Poem: Afternoon in the Jurupa Hills

Irene Chen/Staff

The wind is a blanket. The sun shines on the houses in the valley as if they were a floor of TVs. When it rains, trails turn into streams, and water trickles off ledges. A hawk spreads its yellow feathers. Clutching the straps to his backpack, He continues to the top, which is flat enough to land a helicopter. She looks at her feet as she follows in her old gym clothes. This is the perfect place for paint balling, he says, eyeing boulders stacked in human formations. Stinging nettle. Flowers like egg shells or spilled popcorn. Grass growing on verticals. She plants herself on a rock. Massive clouds sprawl like small towns: pollen-yellow, refrigerator-white, nightmare-green. Love, hate and water. Love and hate crash slopes, arrest fires, water the desert of southern California. Confusing high winds pushover semis, ensnare others in dust and clear the smog. Animals doing silly animal things seem to have an easy time getting around.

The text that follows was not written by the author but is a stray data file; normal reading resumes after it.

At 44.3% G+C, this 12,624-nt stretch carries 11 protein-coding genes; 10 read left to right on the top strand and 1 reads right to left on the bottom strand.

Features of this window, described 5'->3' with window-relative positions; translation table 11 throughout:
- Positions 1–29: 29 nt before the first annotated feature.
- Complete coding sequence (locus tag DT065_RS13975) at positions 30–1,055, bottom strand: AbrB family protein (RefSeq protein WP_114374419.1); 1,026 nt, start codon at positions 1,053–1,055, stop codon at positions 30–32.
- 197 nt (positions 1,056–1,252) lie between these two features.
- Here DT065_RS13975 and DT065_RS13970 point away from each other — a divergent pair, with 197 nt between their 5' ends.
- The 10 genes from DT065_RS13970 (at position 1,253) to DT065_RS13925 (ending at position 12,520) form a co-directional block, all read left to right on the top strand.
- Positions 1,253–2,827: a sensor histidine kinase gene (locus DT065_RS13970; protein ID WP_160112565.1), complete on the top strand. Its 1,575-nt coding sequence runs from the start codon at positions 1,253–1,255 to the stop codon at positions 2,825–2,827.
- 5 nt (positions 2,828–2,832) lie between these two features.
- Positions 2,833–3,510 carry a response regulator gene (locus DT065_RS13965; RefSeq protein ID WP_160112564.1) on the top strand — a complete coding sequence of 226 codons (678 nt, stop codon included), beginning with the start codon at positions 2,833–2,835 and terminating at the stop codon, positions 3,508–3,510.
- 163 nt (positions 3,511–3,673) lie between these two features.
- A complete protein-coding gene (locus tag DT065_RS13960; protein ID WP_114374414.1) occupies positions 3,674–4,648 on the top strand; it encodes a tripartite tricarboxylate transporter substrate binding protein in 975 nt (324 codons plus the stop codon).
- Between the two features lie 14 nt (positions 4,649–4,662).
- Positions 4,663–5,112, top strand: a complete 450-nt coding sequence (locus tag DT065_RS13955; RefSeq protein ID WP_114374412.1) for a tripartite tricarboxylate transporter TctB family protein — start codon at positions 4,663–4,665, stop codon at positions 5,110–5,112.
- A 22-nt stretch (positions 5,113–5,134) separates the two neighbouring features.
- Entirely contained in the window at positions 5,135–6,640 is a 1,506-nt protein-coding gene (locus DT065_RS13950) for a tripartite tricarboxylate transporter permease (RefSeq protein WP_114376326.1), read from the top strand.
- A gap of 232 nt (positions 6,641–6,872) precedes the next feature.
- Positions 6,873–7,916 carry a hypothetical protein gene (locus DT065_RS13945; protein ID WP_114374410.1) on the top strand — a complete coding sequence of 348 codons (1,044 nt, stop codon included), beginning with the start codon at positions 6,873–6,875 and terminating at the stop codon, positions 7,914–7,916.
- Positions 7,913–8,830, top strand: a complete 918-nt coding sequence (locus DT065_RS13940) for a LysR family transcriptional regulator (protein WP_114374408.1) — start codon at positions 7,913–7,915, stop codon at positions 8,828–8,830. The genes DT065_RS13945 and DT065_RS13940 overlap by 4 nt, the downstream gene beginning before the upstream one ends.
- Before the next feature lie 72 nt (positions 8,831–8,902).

Josh Escobar is a contributor to the Weekender. Contact him at [email protected]

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